Raffik From United Kingdom, joined Feb 2006, 1730 posts, RR: 4
Reply 1, posted (5 years 12 months 10 hours ago) and read 19803 times:
The 777 is more than capable of operating the route and if that is the only aircraft they can operate whilst making a profit, then good on them. We would rather have the route operating with a 777 than no route at all.
Fun2fly From United States of America, joined Dec 2006, 1113 posts, RR: 1
Reply 10, posted (5 years 12 months 8 hours ago) and read 19273 times:
Certainly and upgrade from an economy class passenger perspective, but the new lie flat business and first seats are not on the route so that's a downgrade.
With V Australia and Delta entering the market, and the economic downturn, prices for business class has plummeted. Prior $12-16k. Now search any website and you'll see $5,600 (UA) to $9000 (DL). UA's move allows them to put a premier First/Business aircraft on a route that might fill it up. I bet it stays 777.
WorldTraveler From , joined Dec 1969, posts, RR:
Reply 12, posted (5 years 12 months 7 hours ago) and read 19203 times:
Quoting REALDEAL (Reply 11): Quoting WorldTraveler (Reply 7):
While the 777 is a newer plane and lots of people prefer it, UA is reducing capacity just as competition increases.
& that makes perfect sense.
AIRLINE MANAGEMENT 101 - don't use too big an aircraft on a route or you'll end up dumping some seats, which in turn might make another carrier do same & hey presto u have a price war !!!
but the cost comes in market share for UA and market share translates into pricing power. QF is going to stay put on capacity because it wants to remain the market leader - and it has the financial strength to stick it out. For UA, they are allowing the new entrants to command a much higher percentage of the market than they would have if UA retained all 744 service.
there were those who predicted that UA was the most vulnerable player in Australia and given the reduction of seats and the fares, UA is likely to take a big hit in revenue to the S. Pacific which will affect its entire Pacific operation.
MSYtristar From , joined Dec 1969, posts, RR:
Reply 16, posted (5 years 12 months 7 hours ago) and read 18943 times:
Just my opinion, but I for one consider it a downgrade. I've been in Y on the 744 and 777, and except for a small PTV with an average selection of videos, there's not much of a difference. I mean we're not talking about a spanking new 77L here with new seats in Y and AVOD. Give me a ride on the 744 any day of the week. And this is especially true if you are in C or F. I realize that UA has to do what it has to do to remain competitive on the route with QF, but I never like to see 747's get replaced by anything. Call me old fashioned, I guess.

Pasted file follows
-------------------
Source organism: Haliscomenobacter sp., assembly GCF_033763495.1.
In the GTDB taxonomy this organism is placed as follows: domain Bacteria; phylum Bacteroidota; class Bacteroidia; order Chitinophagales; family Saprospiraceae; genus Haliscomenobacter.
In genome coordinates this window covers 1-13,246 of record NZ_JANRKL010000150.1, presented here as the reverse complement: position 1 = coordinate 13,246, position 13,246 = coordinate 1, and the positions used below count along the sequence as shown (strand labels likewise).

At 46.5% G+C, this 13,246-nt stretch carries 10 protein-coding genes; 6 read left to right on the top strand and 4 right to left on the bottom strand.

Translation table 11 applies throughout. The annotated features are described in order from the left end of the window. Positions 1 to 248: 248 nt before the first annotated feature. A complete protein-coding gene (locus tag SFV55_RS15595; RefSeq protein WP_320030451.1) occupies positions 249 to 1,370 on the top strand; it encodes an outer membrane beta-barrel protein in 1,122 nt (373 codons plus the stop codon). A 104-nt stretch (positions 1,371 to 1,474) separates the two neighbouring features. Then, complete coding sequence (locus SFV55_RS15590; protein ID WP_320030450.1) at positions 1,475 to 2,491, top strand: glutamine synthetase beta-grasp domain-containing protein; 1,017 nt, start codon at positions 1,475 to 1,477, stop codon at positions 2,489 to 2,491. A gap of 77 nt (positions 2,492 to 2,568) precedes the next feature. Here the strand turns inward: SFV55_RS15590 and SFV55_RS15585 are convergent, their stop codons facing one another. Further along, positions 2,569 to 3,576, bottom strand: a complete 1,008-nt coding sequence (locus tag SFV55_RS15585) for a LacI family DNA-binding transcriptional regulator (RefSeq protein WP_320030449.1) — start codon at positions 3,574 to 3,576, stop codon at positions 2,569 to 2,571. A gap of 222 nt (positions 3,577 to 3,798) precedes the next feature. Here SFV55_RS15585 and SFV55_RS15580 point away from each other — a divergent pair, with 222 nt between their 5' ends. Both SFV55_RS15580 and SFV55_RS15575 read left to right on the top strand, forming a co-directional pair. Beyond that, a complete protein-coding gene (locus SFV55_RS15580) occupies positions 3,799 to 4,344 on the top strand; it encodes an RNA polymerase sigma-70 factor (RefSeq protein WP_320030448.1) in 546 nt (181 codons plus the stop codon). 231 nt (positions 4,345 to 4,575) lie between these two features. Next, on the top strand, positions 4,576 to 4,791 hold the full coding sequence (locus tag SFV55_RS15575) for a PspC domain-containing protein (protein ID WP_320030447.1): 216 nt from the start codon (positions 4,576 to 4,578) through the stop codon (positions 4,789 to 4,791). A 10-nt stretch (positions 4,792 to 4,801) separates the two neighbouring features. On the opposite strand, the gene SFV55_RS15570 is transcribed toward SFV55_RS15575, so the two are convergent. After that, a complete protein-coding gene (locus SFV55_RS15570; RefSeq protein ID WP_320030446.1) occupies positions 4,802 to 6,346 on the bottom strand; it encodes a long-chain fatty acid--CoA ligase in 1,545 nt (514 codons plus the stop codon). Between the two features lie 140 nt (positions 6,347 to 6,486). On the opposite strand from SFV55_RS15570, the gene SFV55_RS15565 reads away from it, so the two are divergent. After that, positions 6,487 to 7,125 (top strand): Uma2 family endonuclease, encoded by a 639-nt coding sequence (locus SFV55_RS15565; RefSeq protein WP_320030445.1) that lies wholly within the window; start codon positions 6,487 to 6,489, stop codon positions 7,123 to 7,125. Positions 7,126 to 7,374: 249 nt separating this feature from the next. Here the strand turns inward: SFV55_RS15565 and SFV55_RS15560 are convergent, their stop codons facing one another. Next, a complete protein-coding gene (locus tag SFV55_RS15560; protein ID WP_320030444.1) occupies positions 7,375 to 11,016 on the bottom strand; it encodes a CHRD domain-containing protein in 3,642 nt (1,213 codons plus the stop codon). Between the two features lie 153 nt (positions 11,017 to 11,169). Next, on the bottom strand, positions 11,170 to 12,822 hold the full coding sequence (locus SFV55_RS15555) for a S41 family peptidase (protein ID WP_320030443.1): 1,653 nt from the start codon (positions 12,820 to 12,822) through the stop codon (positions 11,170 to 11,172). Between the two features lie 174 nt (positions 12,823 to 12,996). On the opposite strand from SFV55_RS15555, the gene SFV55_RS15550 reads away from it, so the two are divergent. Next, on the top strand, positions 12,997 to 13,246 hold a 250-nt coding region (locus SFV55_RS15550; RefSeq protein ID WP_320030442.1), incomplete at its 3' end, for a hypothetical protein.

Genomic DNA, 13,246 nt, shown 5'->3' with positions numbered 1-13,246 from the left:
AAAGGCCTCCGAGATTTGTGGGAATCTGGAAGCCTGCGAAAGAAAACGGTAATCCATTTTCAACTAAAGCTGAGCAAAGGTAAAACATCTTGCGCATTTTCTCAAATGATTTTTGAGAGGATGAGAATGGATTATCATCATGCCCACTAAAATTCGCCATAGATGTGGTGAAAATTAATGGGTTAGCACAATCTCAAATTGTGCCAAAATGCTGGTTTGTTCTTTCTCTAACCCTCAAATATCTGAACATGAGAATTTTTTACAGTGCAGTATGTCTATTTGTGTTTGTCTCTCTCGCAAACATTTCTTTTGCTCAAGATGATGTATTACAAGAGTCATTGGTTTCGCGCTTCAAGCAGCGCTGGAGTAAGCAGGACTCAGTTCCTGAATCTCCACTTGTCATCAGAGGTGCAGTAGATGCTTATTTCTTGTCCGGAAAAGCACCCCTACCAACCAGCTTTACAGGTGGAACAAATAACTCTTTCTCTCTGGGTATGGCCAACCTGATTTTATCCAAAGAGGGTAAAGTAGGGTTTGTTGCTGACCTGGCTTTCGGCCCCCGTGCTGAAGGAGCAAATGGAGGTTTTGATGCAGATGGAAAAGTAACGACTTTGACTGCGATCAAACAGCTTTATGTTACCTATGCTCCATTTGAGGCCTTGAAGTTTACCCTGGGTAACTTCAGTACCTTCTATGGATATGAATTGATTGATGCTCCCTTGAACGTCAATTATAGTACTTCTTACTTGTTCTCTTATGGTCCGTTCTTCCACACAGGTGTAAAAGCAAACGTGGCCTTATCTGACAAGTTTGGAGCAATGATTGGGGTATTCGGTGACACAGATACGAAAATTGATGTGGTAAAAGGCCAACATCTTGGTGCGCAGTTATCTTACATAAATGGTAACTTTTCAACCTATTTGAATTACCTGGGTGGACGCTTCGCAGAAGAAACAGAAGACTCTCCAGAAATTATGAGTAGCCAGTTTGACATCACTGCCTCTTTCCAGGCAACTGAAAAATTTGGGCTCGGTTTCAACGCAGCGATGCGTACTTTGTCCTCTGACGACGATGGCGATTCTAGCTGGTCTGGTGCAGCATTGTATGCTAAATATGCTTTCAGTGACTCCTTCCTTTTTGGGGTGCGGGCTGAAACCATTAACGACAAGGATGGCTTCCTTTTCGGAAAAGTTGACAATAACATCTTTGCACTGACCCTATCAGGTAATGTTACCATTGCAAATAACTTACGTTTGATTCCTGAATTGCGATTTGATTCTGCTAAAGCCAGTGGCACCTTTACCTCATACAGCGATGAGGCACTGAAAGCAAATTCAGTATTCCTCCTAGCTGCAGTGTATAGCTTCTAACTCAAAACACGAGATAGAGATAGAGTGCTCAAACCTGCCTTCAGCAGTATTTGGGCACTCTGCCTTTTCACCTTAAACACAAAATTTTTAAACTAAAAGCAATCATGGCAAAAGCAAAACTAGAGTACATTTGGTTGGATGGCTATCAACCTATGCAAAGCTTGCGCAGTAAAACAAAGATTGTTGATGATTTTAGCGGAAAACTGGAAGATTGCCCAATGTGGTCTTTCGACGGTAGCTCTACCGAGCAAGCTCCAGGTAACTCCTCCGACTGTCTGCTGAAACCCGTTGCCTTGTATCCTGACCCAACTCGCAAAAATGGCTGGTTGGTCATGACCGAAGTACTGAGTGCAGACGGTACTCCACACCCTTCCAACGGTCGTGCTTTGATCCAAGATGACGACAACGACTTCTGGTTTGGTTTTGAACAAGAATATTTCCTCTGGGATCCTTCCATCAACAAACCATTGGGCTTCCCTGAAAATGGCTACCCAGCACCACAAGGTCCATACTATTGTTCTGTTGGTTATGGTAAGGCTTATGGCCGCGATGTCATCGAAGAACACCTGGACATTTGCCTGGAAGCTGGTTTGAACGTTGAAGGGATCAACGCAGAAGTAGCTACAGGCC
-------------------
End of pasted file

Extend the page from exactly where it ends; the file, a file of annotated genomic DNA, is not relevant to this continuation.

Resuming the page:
MaverickM11 From United States of America, joined Apr 2000, 17904 posts, RR: 46
Reply 18, posted (5 years 12 months 6 hours ago) and read 18766 times:
Quoting WorldTraveler (Reply 14): while the 777 is a higher quality airplane for UA, remember that every other carrier between the US and OZ is still using airpllanes that are much newer and more capable.
DL probably has the highest CASM aircraft in the market
FlyDreamliner From United States of America, joined Jan 2006, 2759 posts, RR: 15
Reply 19, posted (5 years 12 months 6 hours ago) and read 18739 times:
It makes sense - in a downturn it is easy to have too much capacity - there are capacity cuts everywhere. UA's 744 does not have a modern enough Y product to really be competitive here anymore - and they aren't really making much of an investment into the 747s. Plus, with two new airlines joining the US-oz market and AC taking the Canada market, it only makes sense.
I'm glad. The 777 is a much nicer bird than UA's 744s at the moment.
Quoting Zrs70 (Reply 5): Reply 5, posted Thu Feb 5 2009 06:17:41 your local time (2 hours 55 minutes 19 secs ago) and read 809 times:
Do the 747's have PTV's in Y yet? If not, the 777 is much better for the passenger experience!
Sure is! PTV in Y, roomy, airy, nice and pleasant. They'll be state of the industry when the upgrades are done too!
Quoting WorldTraveler (Reply 7): With 3 carriers now operating the T7 between the US and Australia, the traditional thinking about twins over the S. Pacific is falling.
3 and soon 4.
The notion about needing 4 engines is dated. An ETOPS bird has never gone down due to simultaneous and independent failure of both engines. It's much more likely that any issue that would cause both engines to shut down would be systemic, such that a 4 engine aircraft would be just as likely to have it (fuel or electronic issues, etc).
We've got Air Canada, V Australia, Delta, and now UA that are going to fly to OZ on the mighty 777 - additionally, Air New Zealand does AKL-SFO on the 777 and Qantas sometimes operates AKL-LAX with the A332.
Quoting SunriseValley (Reply 9): Can someone refresh my memory on which MTOW versions of the 777 UA operate.
UA's 77E's are 640k MTOW (lower than the max available 656k) and are powered by 90,000lb class PW4090 engines.
Before someone says anything - yes, UA's 77E's can do this route without restrictions. No, they do not have down-rated engines. In fact, UA could (and may, looking at their new portfolio of 77E routes and how long they are) have some or all of their 77E's paper-uprated to 656k MTOW. KE and OZ both have PW4090 powered 77E's which are 656k MTOW.
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